I agree, the only reason to Sky is sport or rural, or unless the family enjoys the wide range of genres on Basic. Its a bit of a mess on multiple SVOD looking for stuff thats not a series.

 

Sky can't do bugger all right now. They will move stuff to OD as the article showed, and one day they will alter the options and pricing.

 

Whats obsolete though? The billing model or that its linear?


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  Reply # 1874611 29-Sep-2017 11:14
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Senecio:

 

JimmyH:

 

 

 

Fundamentally, the only compelling reasons to retain Sky now are if you are a sport fan....

 

 

Hasn't that always been the case? Beside Sports, is there any other content on Sky that is worth the entry price that can't be gotten through other providers?

 

 

Precisely.  I agree, the only reason to Sky is sport or rural, or unless the family enjoys the wide range of genres on Basic. Its a bit of a mess on multiple SVOD looking for stuff thats not a series.

 

If Basic was combined with Neon for $20, thats a nice option that may well happen one day not too far away. Plus Sport


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  Reply # 1874664 29-Sep-2017 12:45
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Senecio:

JimmyH:


 


Fundamentally, the only compelling reasons to retain Sky now are if you are a sport fan....



Hasn't that always been the case? Beside Sports, is there any other content on Sky that is worth the entry price that can't be gotten through other providers?



Sky provided wider range content then Freeview, now there's a way of increasing that content range without going through Sky, which is also presented with no adds, I enjoyed content on Zone channel RIP, but not the promos during programs



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  Reply # 1874668 29-Sep-2017 12:49
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rugrat:
Senecio:

 

JimmyH:

 

 

 

 

 

 

 

Fundamentally, the only compelling reasons to retain Sky now are if you are a sport fan....

 

 

 

 

 

 

Hasn't that always been the case? Beside Sports, is there any other content on Sky that is worth the entry price that can't be gotten through other providers?

 



Sky provided wider range content then Freeview, now there's a way of increasing that content range without going through Sky, which is also presented with no adds, I enjoyed content on Zone channel RIP, but not the promos during programs


 

Ironic isnt it, that Sky shuts down The Zone and then signs the DC Universe content.  Wouldve looked much better on The Zone in HD than on The Box in SD.


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  Reply # 1874905 29-Sep-2017 18:52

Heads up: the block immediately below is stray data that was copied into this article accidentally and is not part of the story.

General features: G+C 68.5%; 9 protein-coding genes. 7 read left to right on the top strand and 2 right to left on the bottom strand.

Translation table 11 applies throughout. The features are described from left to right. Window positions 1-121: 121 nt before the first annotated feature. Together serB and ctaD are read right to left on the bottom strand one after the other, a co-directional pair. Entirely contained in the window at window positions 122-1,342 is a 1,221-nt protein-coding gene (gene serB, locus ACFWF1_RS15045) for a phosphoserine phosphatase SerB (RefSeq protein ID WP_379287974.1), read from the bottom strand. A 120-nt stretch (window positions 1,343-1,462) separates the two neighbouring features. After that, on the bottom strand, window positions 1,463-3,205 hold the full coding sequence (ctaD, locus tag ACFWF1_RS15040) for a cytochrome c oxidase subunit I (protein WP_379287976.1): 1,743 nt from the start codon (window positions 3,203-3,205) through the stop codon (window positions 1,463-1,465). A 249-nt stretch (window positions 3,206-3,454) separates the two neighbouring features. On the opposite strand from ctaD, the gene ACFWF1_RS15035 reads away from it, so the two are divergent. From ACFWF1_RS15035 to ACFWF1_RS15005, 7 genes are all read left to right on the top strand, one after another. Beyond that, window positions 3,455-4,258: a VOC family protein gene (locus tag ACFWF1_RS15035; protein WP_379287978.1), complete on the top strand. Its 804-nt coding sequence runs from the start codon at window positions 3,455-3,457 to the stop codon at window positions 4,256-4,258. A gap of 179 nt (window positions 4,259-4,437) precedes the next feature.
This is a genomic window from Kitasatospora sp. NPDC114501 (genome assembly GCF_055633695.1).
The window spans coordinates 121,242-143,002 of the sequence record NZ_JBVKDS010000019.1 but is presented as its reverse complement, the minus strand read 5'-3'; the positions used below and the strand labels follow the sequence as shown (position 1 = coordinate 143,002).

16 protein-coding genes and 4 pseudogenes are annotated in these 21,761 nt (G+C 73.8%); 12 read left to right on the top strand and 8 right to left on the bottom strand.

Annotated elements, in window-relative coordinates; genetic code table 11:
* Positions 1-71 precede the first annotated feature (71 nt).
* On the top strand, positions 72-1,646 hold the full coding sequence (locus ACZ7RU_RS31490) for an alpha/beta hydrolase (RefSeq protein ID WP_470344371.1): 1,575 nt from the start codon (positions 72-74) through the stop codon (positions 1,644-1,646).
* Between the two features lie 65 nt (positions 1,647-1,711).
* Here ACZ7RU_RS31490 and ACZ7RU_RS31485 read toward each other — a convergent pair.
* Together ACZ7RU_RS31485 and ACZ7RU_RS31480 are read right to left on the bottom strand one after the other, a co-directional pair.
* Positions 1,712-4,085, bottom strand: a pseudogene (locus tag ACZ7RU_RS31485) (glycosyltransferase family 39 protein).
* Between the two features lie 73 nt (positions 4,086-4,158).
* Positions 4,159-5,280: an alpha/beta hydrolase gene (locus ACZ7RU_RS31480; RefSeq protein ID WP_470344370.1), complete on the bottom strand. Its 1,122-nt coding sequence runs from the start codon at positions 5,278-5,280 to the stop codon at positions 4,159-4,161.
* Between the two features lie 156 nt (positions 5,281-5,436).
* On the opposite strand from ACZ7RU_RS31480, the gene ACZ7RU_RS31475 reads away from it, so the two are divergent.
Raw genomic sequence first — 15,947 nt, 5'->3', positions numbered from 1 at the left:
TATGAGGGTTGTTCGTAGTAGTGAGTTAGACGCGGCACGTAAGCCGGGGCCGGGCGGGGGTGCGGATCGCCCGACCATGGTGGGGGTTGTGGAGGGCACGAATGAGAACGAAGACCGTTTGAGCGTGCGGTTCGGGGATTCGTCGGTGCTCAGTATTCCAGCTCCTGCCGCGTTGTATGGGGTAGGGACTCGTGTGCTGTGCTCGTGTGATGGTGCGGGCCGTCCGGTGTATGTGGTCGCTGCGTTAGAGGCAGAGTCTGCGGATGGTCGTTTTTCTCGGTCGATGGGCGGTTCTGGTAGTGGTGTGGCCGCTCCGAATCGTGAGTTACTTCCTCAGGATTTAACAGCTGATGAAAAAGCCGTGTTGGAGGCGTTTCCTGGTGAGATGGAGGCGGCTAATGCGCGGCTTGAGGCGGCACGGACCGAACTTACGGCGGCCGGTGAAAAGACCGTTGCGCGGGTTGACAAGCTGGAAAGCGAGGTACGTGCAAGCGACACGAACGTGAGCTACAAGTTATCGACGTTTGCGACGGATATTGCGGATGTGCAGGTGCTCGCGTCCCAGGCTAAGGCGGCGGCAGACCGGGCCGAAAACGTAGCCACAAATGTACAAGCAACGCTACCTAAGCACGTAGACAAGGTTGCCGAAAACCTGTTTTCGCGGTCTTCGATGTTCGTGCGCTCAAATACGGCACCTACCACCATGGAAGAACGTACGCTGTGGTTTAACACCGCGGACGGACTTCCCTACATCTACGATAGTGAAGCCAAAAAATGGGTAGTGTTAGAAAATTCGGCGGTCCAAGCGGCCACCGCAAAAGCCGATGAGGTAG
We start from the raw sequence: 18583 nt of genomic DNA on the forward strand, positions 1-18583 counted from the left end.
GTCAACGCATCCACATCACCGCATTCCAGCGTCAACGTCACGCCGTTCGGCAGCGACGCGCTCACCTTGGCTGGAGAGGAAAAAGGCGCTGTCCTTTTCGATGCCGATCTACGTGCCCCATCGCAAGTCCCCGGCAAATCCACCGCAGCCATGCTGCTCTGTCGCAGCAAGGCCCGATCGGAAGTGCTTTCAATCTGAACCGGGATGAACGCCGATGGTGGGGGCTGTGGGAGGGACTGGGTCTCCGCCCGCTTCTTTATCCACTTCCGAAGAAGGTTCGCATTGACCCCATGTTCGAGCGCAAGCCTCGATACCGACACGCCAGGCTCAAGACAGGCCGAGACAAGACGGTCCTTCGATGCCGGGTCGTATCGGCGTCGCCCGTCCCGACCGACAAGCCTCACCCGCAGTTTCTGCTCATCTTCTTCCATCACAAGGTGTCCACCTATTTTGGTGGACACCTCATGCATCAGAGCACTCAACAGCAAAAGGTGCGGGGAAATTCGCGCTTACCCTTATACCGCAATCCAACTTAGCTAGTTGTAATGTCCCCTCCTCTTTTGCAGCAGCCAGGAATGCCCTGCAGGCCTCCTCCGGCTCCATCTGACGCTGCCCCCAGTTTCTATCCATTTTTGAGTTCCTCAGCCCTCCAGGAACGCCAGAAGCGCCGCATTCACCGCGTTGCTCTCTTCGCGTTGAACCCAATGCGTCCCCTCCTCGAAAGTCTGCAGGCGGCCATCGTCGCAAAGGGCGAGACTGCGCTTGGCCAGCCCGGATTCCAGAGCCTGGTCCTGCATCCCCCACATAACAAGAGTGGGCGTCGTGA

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tdgeek:

 

 

 

Whats obsolete though? The billing model or that its linear?

 

 

As per my previous posts it's a few things, including:

 

  • their distribution (satellite is expensive, fixed (limited) capacity, and the costs don't scale if customer numbers dip
  • their infrastructure model (dish/decoder installs/repairs cost a bundle and tie up a lot of capital)
  • their equipment (eg decoders being rolled out in 2017 are obsolete before they even arrive - no 4K, no HDR, tiny hard drives etc), and
  • their linearity (a whole bunch of what is on the channels can't be found on the on demand library if you miss it)

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  Reply # 1874974 29-Sep-2017 22:33
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JimmyH:

 

tdgeek:

 

 

 

Whats obsolete though? The billing model or that its linear?

 

 

As per my previous posts it's a few things, including:

 

  • their distribution (satellite is expensive, fixed (limited) capacity, and the costs don't scale if customer numbers dip
  • their infrastructure model (dish/decoder installs/repairs cost a bundle and tie up a lot of capital)
  • their equipment (eg decoders being rolled out in 2017 are obsolete before they even arrive - no 4K, no HDR, tiny hard drives etc), and
  • their linearity (a whole bunch of what is on the channels can't be found on the on demand library if you miss it)

 

While I will counter you, I also agree.

 

1. Satellite your correct. The costs can scale nicely if numbers increase, although in a small country that is limited.

 

2. It does. Dishes are $400. At any one time Sky has 800,000 subscribers, so say one million dishes at $400 capitalised. Let alone installs which on deals are free

 

3. I love the MySky. My old plasma is awesome, I have no need for HDR/4k, yet

 

4.I dont use linear. I watch what I want when I want. Recording or OD is the same

 

 

 

Short term they cant do much. Add more features and convenience at same cost, = added value. Thats ok

 

Seperate Basic and Sports. Neon a bit cheaper. They are heading towards a full OD alternative to linear, and multi access. But you need to remember, Sky is not NF or LB, unless Neon and Basic are seperated from sport subsidy, then they are.